Remember how the previous season opening was a well lit happy blue sky shot of Downton with skippy music? Season 4 is foreboding music over a dark and scary Downton. I know Matthew bit it but it’s not like your precious snowflake Mary died. Unless Downton was also invaded by hordes of vampires it’s a bit much, Fellowes, dial it back 14 notches. (Remember how I’m an American? Between two Doctor Who specials, reading the latest Pink Carnation book, watching several episodes of Midsomer’s Murders, and now this I find myself saying a lot of things that are British. Same thing happens with my accent when I visit relatives in Tennessee. I apologize in advance for whatever crimes against English sayings I’m about to perpetuate.)
Someone is packing up in the dark and leaving notes for “Her Ladyship” and “Mrs. Hughes.” Which means it’s a servant. Clearly it’s going to be O’Brien sneaking off to India by way of Scotland. A baby cries and a new nanny goes to help while Mary just lies in bed being useless. Yes, I know that upper class ladies back then (and today) didn’t parent their own children. Doesn’t mean Mary doesn’t suck.
It’s morning and foggy because even Mother Nature is mourning Matthew’s passing. Sense of perspective, get some, Downton. Anna finds the notes while Mary passes the time posing in varies parts of her bedroom, staring into the middle distance all stoic and stiff upper lip.
She rings for Anna and a helpful graphic tells us it’s now 1922. So ten years have passed since S1 which started the day after the Titanic sunk. No one’s really aged that much in the intervening decade despite all the dead men in their vaginas, wars, more dead people, various scandals involving sex upstairs and down, births, and finally a lot more deaths.
Mrs. Hughes volunteers to tell Cora about the letter, bring her breakfast and dress her but just today. So it was O’Brien that left. Anna offers to be Lady’s maid for both until someone is found because Anna is perpetually helpful and self-sacrificing. They are her only personality characteristics. Those and irredeemably bad taste in people she loves. She tells Thomas about O’Brien on her way upstairs and he rushes off so fast to gossip about it you can see little cartoon motion lines. Soon all the servants are passing the word and gathering to natter on about it. Alfred looks shocked that his aunt would do such a thing. Alfred’s a bit dim, poor thing.
Cora and Robert lounge in bed, discussing the hardships of a Lady’s maid running out in the middle of the night while servants work and their two grandchildren ponder life with only one parent apiece. When Cora says she can’t believe it Robert correctly observes that it’s exactly the kind of thing O’Brien would do. But Cora meant she can’t believe Susan (Rose’s mum/Cora’s cousin-in-law) would do that to Cora. When told that Mrs. Hughes then Anna will be dressing her she slumps down, defeated by the very thought of having to find a new person to help brush her hair.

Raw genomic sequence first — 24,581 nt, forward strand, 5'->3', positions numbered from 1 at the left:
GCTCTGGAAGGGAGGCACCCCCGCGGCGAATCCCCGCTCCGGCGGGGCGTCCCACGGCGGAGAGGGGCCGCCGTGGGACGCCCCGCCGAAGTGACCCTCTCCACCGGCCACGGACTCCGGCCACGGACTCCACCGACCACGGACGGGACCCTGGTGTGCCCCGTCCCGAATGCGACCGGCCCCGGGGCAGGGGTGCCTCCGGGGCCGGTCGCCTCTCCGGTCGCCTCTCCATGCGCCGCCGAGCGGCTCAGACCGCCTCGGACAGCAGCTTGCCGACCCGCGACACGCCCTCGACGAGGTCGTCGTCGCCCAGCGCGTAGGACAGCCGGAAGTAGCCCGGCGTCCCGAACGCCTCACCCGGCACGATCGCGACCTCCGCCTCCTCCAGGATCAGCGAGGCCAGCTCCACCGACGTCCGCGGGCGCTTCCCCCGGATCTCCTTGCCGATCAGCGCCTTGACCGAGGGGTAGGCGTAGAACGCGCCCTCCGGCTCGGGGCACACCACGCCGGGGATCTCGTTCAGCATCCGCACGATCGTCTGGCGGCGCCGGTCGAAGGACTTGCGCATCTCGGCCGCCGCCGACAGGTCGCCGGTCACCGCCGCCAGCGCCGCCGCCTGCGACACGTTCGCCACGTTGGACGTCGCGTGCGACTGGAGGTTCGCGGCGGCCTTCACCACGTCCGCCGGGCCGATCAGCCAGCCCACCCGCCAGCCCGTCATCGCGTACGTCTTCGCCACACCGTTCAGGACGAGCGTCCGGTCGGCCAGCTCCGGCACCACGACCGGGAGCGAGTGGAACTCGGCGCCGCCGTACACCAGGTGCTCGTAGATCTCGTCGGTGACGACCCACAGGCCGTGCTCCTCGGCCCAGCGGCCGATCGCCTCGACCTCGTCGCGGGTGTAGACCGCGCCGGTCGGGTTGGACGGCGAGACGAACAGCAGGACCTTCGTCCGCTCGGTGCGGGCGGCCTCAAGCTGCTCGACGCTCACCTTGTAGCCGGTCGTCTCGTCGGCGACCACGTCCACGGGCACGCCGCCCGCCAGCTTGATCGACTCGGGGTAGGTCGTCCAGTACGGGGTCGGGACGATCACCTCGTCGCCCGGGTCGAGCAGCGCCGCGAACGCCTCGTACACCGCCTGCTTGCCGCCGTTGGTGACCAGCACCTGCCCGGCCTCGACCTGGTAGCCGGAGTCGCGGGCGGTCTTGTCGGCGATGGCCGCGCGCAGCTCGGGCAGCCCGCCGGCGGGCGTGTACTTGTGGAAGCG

Carson is raging downstairs, unable to believe no one knew it was coming. Alfred stammers to defend himself, swearing she never told him. Only Mrs. Patmore seems to believe him and she’s kind of a sucker for stupid men.
In the dining room, Edith is as scandalized as Cora. Oh, Edith, you’ve got an extra-marital affair to be worried about, stay out of it. Rose comes in and swears she didn’t know anything about it. Tom (the Irish Chauffeur, not Thomas the Under Butler) suggests Mary join him walking the land but Robert orders him to leave Mary. Yes, we mustn’t suggest that a rich widow with a baby to care for should leave her room at any point. Edith presses Rose again about knowing and she admits she didn’t think they’d go through with it. Heh, poor Rose, completely unable to lie convincingly. That’s going to make all that trellis climbing to sneak out to parties ever so much harder.
Anna tries to give Mary a purple shawl but Mary demands that everything be black. The shawls, the curtains, the mantle – dye it all black! No one has ever been such a devoted widow as she is and the world will know! Nanny brings in the baby, George, and suggests Mary go out with them for air. Mary waves that idea away, depositing a kiss on the kid’s head like it’s a dreaded duty. She also calls him a “poor little orphan” because Mary is a Drama Queen of the Highest Order. I’m sure she’ll pack him off to boarding school the second he’s out of diapers. Anna tells her just that, rather sharply reminding her that orphans don’t have mothers. Mary’s big come back? “He’s not poor either.” OH MY GOD GET DOWN OFF THE CROSS WE NEED THE WOOD FOR THE BONFIRE I’M BUILDING TO KILL YOU. Anna leaves and Mary goes back to staring at the middle distance. If she does this the entire season I am going to do serious injury to myself rolling my eyes.